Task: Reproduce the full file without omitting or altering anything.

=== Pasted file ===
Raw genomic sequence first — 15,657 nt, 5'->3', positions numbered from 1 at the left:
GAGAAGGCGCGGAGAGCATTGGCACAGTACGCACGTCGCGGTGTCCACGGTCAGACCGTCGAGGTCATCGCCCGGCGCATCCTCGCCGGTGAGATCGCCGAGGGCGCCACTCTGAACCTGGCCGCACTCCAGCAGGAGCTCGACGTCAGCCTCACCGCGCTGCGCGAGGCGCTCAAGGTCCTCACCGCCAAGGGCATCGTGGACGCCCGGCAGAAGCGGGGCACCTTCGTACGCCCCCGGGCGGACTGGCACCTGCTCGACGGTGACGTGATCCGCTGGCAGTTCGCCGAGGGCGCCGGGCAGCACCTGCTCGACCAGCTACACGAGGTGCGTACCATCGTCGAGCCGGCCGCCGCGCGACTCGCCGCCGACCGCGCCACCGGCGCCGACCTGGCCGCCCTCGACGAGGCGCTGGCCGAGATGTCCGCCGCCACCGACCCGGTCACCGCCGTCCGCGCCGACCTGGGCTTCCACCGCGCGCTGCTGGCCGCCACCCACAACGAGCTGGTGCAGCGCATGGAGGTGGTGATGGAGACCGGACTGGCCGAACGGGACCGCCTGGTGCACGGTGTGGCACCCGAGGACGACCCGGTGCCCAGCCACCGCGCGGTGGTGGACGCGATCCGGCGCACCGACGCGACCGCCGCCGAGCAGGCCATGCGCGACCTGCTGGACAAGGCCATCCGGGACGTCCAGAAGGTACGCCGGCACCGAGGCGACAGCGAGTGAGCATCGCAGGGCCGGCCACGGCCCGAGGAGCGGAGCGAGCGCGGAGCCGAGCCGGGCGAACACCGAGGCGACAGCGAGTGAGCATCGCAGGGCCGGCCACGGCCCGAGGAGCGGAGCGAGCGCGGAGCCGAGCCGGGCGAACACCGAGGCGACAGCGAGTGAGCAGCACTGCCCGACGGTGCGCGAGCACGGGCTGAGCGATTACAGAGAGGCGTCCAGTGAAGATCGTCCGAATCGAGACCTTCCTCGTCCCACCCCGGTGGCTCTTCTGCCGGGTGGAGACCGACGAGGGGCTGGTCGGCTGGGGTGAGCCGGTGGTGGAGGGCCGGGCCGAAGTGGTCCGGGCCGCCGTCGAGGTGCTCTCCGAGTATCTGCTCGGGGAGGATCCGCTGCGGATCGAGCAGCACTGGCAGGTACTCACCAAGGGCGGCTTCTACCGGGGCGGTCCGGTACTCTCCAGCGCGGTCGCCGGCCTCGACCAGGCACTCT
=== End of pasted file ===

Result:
Raw genomic sequence first — 15,657 nt, 5'->3', positions numbered from 1 at the left:
GAGAAGGCGCGGAGAGCATTGGCACAGTACGCACGTCGCGGTGTCCACGGTCAGACCGTCGAGGTCATCGCCCGGCGCATCCTCGCCGGTGAGATCGCCGAGGGCGCCACTCTGAACCTGGCCGCACTCCAGCAGGAGCTCGACGTCAGCCTCACCGCGCTGCGCGAGGCGCTCAAGGTCCTCACCGCCAAGGGCATCGTGGACGCCCGGCAGAAGCGGGGCACCTTCGTACGCCCCCGGGCGGACTGGCACCTGCTCGACGGTGACGTGATCCGCTGGCAGTTCGCCGAGGGCGCCGGGCAGCACCTGCTCGACCAGCTACACGAGGTGCGTACCATCGTCGAGCCGGCCGCCGCGCGACTCGCCGCCGACCGCGCCACCGGCGCCGACCTGGCCGCCCTCGACGAGGCGCTGGCCGAGATGTCCGCCGCCACCGACCCGGTCACCGCCGTCCGCGCCGACCTGGGCTTCCACCGCGCGCTGCTGGCCGCCACCCACAACGAGCTGGTGCAGCGCATGGAGGTGGTGATGGAGACCGGACTGGCCGAACGGGACCGCCTGGTGCACGGTGTGGCACCCGAGGACGACCCGGTGCCCAGCCACCGCGCGGTGGTGGACGCGATCCGGCGCACCGACGCGACCGCCGCCGAGCAGGCCATGCGCGACCTGCTGGACAAGGCCATCCGGGACGTCCAGAAGGTACGCCGGCACCGAGGCGACAGCGAGTGAGCATCGCAGGGCCGGCCACGGCCCGAGGAGCGGAGCGAGCGCGGAGCCGAGCCGGGCGAACACCGAGGCGACAGCGAGTGAGCATCGCAGGGCCGGCCACGGCCCGAGGAGCGGAGCGAGCGCGGAGCCGAGCCGGGCGAACACCGAGGCGACAGCGAGTGAGCAGCACTGCCCGACGGTGCGCGAGCACGGGCTGAGCGATTACAGAGAGGCGTCCAGTGAAGATCGTCCGAATCGAGACCTTCCTCGTCCCACCCCGGTGGCTCTTCTGCCGGGTGGAGACCGACGAGGGGCTGGTCGGCTGGGGTGAGCCGGTGGTGGAGGGCCGGGCCGAAGTGGTCCGGGCCGCCGTCGAGGTGCTCTCCGAGTATCTGCTCGGGGAGGATCCGCTGCGGATCGAGCAGCACTGGCAGGTACTCACCAAGGGCGGCTTCTACCGGGGCGGTCCGGTACTCTCCAGCGCGGTCGCCGGCCTCGACCAGGCACTCT